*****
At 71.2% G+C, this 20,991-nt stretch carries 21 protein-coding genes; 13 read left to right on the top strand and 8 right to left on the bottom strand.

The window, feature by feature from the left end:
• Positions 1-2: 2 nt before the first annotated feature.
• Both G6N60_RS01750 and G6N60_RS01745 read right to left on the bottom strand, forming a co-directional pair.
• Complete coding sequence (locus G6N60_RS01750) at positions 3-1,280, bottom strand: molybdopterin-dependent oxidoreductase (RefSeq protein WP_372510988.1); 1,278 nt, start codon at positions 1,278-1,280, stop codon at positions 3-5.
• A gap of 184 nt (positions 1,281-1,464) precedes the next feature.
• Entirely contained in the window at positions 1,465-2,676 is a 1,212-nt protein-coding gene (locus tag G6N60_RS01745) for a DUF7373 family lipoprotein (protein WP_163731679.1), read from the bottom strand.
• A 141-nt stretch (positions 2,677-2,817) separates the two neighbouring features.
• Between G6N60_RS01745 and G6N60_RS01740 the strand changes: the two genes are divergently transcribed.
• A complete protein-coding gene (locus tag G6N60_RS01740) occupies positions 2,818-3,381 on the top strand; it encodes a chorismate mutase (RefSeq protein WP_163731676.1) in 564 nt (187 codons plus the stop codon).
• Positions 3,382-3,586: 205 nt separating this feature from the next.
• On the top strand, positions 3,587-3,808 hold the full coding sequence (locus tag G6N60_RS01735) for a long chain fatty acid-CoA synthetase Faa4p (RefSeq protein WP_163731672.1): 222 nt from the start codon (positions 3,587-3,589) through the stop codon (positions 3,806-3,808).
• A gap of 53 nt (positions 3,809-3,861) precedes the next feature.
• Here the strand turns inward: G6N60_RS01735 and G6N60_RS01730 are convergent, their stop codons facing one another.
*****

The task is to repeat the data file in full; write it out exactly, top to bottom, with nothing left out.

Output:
At 71.2% G+C, this 20,991-nt stretch carries 21 protein-coding genes; 13 read left to right on the top strand and 8 right to left on the bottom strand.

The window, feature by feature from the left end:
• Positions 1-2: 2 nt before the first annotated feature.
• Both G6N60_RS01750 and G6N60_RS01745 read right to left on the bottom strand, forming a co-directional pair.
• Complete coding sequence (locus G6N60_RS01750) at positions 3-1,280, bottom strand: molybdopterin-dependent oxidoreductase (RefSeq protein WP_372510988.1); 1,278 nt, start codon at positions 1,278-1,280, stop codon at positions 3-5.
• A gap of 184 nt (positions 1,281-1,464) precedes the next feature.
• Entirely contained in the window at positions 1,465-2,676 is a 1,212-nt protein-coding gene (locus tag G6N60_RS01745) for a DUF7373 family lipoprotein (protein WP_163731679.1), read from the bottom strand.
• A 141-nt stretch (positions 2,677-2,817) separates the two neighbouring features.
• Between G6N60_RS01745 and G6N60_RS01740 the strand changes: the two genes are divergently transcribed.
• A complete protein-coding gene (locus tag G6N60_RS01740) occupies positions 2,818-3,381 on the top strand; it encodes a chorismate mutase (RefSeq protein WP_163731676.1) in 564 nt (187 codons plus the stop codon).
• Positions 3,382-3,586: 205 nt separating this feature from the next.
• On the top strand, positions 3,587-3,808 hold the full coding sequence (locus tag G6N60_RS01735) for a long chain fatty acid-CoA synthetase Faa4p (RefSeq protein WP_163731672.1): 222 nt from the start codon (positions 3,587-3,589) through the stop codon (positions 3,806-3,808).
• A gap of 53 nt (positions 3,809-3,861) precedes the next feature.
• Here the strand turns inward: G6N60_RS01735 and G6N60_RS01730 are convergent, their stop codons facing one another.